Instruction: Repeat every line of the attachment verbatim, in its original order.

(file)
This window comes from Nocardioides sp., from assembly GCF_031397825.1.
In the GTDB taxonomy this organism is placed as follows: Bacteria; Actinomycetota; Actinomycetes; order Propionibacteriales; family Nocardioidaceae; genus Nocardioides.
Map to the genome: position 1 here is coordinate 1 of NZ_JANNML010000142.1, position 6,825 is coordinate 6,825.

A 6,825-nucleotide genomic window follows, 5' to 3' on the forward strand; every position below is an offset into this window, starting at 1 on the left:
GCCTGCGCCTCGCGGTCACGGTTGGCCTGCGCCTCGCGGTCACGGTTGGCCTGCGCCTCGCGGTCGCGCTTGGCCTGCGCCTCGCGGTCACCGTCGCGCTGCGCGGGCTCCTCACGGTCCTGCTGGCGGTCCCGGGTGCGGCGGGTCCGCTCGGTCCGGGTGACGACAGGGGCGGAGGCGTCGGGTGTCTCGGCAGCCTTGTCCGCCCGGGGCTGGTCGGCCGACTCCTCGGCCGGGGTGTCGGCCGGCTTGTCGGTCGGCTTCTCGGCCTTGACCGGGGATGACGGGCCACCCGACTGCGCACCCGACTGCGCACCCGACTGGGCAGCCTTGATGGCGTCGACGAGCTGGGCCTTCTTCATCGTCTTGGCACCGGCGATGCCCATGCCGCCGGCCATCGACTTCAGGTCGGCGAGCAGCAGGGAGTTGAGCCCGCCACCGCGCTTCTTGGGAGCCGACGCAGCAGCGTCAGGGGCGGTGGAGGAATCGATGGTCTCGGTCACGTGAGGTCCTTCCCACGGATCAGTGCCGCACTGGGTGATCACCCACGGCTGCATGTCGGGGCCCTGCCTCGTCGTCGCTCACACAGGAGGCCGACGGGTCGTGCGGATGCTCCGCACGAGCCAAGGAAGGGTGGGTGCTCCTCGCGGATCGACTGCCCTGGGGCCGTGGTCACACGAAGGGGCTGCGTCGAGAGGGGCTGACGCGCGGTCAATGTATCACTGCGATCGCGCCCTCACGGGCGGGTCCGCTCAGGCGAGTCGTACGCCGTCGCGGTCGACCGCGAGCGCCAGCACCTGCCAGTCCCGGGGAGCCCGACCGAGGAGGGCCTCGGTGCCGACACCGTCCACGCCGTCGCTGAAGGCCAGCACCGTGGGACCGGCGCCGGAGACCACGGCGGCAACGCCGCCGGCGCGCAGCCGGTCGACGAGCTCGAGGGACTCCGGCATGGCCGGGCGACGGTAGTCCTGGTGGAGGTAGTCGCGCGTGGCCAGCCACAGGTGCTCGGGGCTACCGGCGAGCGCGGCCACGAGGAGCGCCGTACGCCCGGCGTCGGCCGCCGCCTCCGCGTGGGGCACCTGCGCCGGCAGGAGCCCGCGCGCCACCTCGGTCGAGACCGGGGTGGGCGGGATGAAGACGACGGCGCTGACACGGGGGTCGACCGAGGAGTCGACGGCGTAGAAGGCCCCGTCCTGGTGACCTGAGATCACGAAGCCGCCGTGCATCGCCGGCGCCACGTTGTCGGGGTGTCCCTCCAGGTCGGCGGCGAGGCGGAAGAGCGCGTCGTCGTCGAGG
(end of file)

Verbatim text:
This window comes from Nocardioides sp., from assembly GCF_031397825.1.
In the GTDB taxonomy this organism is placed as follows: Bacteria; Actinomycetota; Actinomycetes; order Propionibacteriales; family Nocardioidaceae; genus Nocardioides.
Map to the genome: position 1 here is coordinate 1 of NZ_JANNML010000142.1, position 6,825 is coordinate 6,825.

A 6,825-nucleotide genomic window follows, 5' to 3' on the forward strand; every position below is an offset into this window, starting at 1 on the left:
GCCTGCGCCTCGCGGTCACGGTTGGCCTGCGCCTCGCGGTCACGGTTGGCCTGCGCCTCGCGGTCGCGCTTGGCCTGCGCCTCGCGGTCACCGTCGCGCTGCGCGGGCTCCTCACGGTCCTGCTGGCGGTCCCGGGTGCGGCGGGTCCGCTCGGTCCGGGTGACGACAGGGGCGGAGGCGTCGGGTGTCTCGGCAGCCTTGTCCGCCCGGGGCTGGTCGGCCGACTCCTCGGCCGGGGTGTCGGCCGGCTTGTCGGTCGGCTTCTCGGCCTTGACCGGGGATGACGGGCCACCCGACTGCGCACCCGACTGCGCACCCGACTGGGCAGCCTTGATGGCGTCGACGAGCTGGGCCTTCTTCATCGTCTTGGCACCGGCGATGCCCATGCCGCCGGCCATCGACTTCAGGTCGGCGAGCAGCAGGGAGTTGAGCCCGCCACCGCGCTTCTTGGGAGCCGACGCAGCAGCGTCAGGGGCGGTGGAGGAATCGATGGTCTCGGTCACGTGAGGTCCTTCCCACGGATCAGTGCCGCACTGGGTGATCACCCACGGCTGCATGTCGGGGCCCTGCCTCGTCGTCGCTCACACAGGAGGCCGACGGGTCGTGCGGATGCTCCGCACGAGCCAAGGAAGGGTGGGTGCTCCTCGCGGATCGACTGCCCTGGGGCCGTGGTCACACGAAGGGGCTGCGTCGAGAGGGGCTGACGCGCGGTCAATGTATCACTGCGATCGCGCCCTCACGGGCGGGTCCGCTCAGGCGAGTCGTACGCCGTCGCGGTCGACCGCGAGCGCCAGCACCTGCCAGTCCCGGGGAGCCCGACCGAGGAGGGCCTCGGTGCCGACACCGTCCACGCCGTCGCTGAAGGCCAGCACCGTGGGACCGGCGCCGGAGACCACGGCGGCAACGCCGCCGGCGCGCAGCCGGTCGACGAGCTCGAGGGACTCCGGCATGGCCGGGCGACGGTAGTCCTGGTGGAGGTAGTCGCGCGTGGCCAGCCACAGGTGCTCGGGGCTACCGGCGAGCGCGGCCACGAGGAGCGCCGTACGCCCGGCGTCGGCCGCCGCCTCCGCGTGGGGCACCTGCGCCGGCAGGAGCCCGCGCGCCACCTCGGTCGAGACCGGGGTGGGCGGGATGAAGACGACGGCGCTGACACGGGGGTCGACCGAGGAGTCGACGGCGTAGAAGGCCCCGTCCTGGTGACCTGAGATCACGAAGCCGCCGTGCATCGCCGGCGCCACGTTGTCGGGGTGTCCCTCCAGGTCGGCGGCGAGGCGGAAGAGCGCGTCGTCGTCGAGG